More con­cerns about Hamil­ton judge who wore Trump hat to court

Man ac­cused in as­sault case wor­ries Jus­tice Bernd Za­bel may feel pres­sured to rule against him

The Hamilton Spectator - - FRONT PAGE - MOLLY HAYES mhayes@thes­ 905-526-3214 | @mol­ly­hayes

Af­ter a Hamil­ton judge was blasted for wear­ing a Don­ald Trump cam­paign hat in court, lawyers in an as­sault case he is pre­sid­ing over have ex­pressed con­cern about his po­ten­tial bias — not against women, but in favour of them.

De­fence lawyer Larissa Fedak asked the judge for an ad­journ­ment Fri­day — in the mid­dle of the trial of her client, who is charged with as­sault­ing his wife — be­cause her client “wishes to file an ap­pli­ca­tion to re­move ( Jus­tice Bernd Za­bel) as the trial judge on the grounds of rea­son­able ap­pre­hen­sion of bias.”

The client’s con­cern is that Za­bel, un­der con­sid­er­able scru­tiny for his per­ceived sup­port of pres­i­dent-elect Don­ald Trump, might feel pres­sured to rule in favour of the fe­male com­plainant — not be­cause he is bi­ased, but to prove he is not bi­ased.

An­other lawyer will step in to pur­sue the ap­pli­ca­tion for ap­pre­hen­sion of bias, Fedak said, be­cause of her po­ten­tial con­flict of in­ter­est in the tight-knit le­gal com­mu­nity.

Michael Lacy, pres­i­dent of the On­tario Crim­i­nal Lawyers’ As­so­ci­a­tion, will han­dle the ap­pli­ca­tion on Dec. 2.

Reached by phone Fri­day, Lacy con­firmed that he is “in the process of re­view­ing the sit­u­a­tion, and whether or not this is an ap­pro­pri­ate sit­u­a­tion to ask the judge to re­cuse him­self.”

Last week, Za­bel walked into a John Sopinka court­room wear­ing a bright red “Make Amer­ica Great Again” cam­paign hat to mark what he called a “his­toric” elec­tion.

Nu­mer­ous com­plaints were launched against the judge to the On­tario Ju­di­cial Coun­cil. Ward 3 Coun. Matthew Green has pub­licly called for Za­bel to step down or be re­moved from the bench.

In court Tues­day, the judge apol­o­gized and said it was not meant to be a po­lit­i­cal state­ment or an en­dorse­ment of the con­tro­ver­sial pres­i­dent-elect.

But a small group of pro­test­ers in Za­bel’s court­room Fri­day said “sorry” is not enough.

“We wanted to come and add our voices … to be vo­cal and not com­pla­cent in the face of in­jus­tice,” ex­plained Rabbi Denise Hand­larski.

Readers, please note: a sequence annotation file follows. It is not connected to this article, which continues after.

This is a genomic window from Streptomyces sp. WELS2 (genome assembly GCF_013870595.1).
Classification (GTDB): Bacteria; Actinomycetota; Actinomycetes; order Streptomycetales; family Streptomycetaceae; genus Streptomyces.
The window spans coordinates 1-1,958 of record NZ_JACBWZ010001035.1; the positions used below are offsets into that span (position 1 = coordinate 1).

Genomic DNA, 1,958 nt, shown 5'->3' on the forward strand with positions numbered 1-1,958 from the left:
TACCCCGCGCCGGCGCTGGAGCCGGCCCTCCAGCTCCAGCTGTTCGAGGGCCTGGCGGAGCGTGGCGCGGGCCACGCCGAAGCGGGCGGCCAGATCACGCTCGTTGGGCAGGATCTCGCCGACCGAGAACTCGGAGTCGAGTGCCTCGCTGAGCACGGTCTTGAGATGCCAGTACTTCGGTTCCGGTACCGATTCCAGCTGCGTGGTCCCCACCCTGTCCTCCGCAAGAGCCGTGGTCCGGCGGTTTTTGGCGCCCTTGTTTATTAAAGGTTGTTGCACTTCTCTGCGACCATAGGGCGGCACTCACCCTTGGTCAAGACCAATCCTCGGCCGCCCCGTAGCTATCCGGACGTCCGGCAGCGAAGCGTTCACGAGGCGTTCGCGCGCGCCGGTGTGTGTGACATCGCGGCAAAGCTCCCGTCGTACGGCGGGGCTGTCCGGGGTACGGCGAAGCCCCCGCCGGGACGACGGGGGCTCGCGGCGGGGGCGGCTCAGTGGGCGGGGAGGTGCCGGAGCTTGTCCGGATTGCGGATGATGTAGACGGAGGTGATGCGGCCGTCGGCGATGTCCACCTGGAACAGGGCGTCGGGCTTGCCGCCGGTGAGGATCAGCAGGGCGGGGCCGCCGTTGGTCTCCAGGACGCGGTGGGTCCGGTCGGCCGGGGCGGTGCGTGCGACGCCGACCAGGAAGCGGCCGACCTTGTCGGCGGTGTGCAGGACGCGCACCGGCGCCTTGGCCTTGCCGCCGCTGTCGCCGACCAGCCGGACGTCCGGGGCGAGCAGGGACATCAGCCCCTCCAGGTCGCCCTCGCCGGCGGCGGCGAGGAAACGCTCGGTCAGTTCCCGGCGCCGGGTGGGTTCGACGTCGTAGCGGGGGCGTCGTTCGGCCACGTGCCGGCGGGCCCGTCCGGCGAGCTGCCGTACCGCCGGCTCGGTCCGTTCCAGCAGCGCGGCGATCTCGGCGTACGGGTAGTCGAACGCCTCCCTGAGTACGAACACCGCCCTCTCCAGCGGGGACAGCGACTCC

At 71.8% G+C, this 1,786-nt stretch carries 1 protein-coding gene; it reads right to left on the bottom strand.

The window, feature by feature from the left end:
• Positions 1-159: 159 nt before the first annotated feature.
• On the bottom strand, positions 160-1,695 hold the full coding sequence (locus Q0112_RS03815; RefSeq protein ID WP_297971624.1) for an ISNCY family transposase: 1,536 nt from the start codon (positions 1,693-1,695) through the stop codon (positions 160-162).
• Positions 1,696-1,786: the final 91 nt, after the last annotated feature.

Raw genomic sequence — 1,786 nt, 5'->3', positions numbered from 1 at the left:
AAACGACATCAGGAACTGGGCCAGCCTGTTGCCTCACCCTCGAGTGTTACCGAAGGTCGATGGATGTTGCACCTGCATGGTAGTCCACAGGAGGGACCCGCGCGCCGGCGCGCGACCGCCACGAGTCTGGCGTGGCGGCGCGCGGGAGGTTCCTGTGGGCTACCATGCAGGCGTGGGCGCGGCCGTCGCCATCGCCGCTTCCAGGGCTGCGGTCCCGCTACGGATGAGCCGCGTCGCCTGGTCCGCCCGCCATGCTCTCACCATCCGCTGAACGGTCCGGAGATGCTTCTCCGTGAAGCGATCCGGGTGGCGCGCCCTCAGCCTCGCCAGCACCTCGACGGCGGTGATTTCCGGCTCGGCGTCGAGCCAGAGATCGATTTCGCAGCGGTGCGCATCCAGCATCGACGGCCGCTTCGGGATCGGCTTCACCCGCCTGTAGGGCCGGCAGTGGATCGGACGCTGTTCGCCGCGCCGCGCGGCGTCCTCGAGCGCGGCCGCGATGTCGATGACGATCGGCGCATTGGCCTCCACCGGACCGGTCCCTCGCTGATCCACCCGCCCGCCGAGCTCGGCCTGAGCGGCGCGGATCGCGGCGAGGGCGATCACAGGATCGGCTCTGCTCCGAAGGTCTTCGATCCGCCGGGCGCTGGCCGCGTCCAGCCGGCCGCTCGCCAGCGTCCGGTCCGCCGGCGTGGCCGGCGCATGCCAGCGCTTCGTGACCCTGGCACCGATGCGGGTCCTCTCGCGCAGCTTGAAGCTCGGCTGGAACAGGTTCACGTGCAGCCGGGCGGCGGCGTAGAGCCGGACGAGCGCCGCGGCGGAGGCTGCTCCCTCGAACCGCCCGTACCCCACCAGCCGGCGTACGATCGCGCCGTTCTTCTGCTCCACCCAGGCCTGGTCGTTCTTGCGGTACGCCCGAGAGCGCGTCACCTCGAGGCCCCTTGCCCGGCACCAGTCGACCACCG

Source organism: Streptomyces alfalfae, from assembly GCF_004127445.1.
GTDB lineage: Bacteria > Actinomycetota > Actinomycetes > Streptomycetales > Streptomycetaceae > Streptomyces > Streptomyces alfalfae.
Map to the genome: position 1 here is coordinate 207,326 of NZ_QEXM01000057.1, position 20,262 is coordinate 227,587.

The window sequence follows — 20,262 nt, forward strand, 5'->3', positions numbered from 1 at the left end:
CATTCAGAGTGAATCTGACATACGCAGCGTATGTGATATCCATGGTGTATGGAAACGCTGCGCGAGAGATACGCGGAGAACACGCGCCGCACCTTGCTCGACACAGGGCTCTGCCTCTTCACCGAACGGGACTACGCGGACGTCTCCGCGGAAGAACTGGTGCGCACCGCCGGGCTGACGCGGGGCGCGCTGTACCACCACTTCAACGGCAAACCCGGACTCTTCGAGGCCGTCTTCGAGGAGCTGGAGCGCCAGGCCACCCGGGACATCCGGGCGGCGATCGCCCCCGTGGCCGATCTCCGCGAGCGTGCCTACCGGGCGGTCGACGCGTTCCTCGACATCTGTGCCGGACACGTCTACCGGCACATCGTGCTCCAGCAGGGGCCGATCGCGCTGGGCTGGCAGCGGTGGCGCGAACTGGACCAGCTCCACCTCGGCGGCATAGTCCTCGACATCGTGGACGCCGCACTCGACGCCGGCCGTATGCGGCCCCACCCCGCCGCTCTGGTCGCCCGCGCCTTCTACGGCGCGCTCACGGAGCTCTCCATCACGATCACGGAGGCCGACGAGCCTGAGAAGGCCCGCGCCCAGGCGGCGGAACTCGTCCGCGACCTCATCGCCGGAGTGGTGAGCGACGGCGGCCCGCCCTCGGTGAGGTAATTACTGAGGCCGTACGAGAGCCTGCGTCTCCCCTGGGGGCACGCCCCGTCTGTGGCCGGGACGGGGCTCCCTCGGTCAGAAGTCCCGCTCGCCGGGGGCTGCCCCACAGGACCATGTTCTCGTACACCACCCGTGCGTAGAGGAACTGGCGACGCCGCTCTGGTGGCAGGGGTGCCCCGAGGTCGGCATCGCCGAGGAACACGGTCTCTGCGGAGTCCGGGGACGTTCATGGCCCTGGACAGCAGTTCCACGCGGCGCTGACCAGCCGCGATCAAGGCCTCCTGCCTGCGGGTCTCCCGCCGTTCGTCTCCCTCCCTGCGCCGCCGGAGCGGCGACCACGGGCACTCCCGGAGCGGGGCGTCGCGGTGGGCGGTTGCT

The group had planned to hold up small signs in protest but say se­cu­rity at the front doors took them away. They were also told to cover their home­made protest T-shirts.

Even with­out their props, Hand­larski says they were com­mit­ted to be­ing there “to look the judge in the face, and tell him ‘no.’”

“It’s one more piece of per­mis­sion for peo­ple who are hate­ful to take up big­ger space. When a judge can do this, this is per­mis­sion,” Deb­o­rah Chard says of the in­ci­dent. “Sorry is not enough. I want an essay.” An ap­pre­hen­sion of bias ap­pli­ca­tion is rare. And oddly, the process is such that it would be the judge him­self who would rule on his own po­ten­tial bias.

Lorne Sossin, dean of the Os­goode Hall Law School in Toronto, says that while those in the court­room Nov. 9 for the hat in­ci­dent might have had a “par­tic­u­larly compelling case” to sug­gest bias, to make such an ap­pli­ca­tion now — par­tic­u­larly af­ter the apol­ogy — would be more broad-reach­ing.

If the claim is sus­tained, he can’t imag­ine a sce­nario in which Za­bel could con­tinue as a judge: “I think it means Jus­tice Za­bel ef­fec­tively will be on leave with pay in­def­i­nitely.”

“The chal­lenge in this case is that, if prior to hear­ing a case, lit­i­gants can have Jus­tice Za­bel re­moved due to con­cerns over bias, wher­ever the sub­ject mat­ter re­lates to some­thing that has a nexus with the Trump cam­paign, this will in ef­fect mean he can­not con­tinue in the role,” Sossin said.

He ac­knowl­edges the judge is un­der con­sid­er­able scru­tiny now, par­tic­u­larly given the pend­ing com­plaints.

“The con­cern, once a com­plaint is not only be­ing in­ves­ti­gated but widely re­ported in the me­dia, is that what­ever de­ci­sion he reaches in cases will be scru­ti­nized through the fil­ter of the sub­ject mat­ter of the com­plaint. This puts pres­sure not just on Jus­tice Za­bel but the court as a whole.”

The case will be back in front of Za­bel on Dec. 2.


Pro­test­ers ex­press dis­may Fri­day over Jus­tice Bernd Za­bel wear­ing Trump cam­paign hat in court.

Za­bel: said sorry in court

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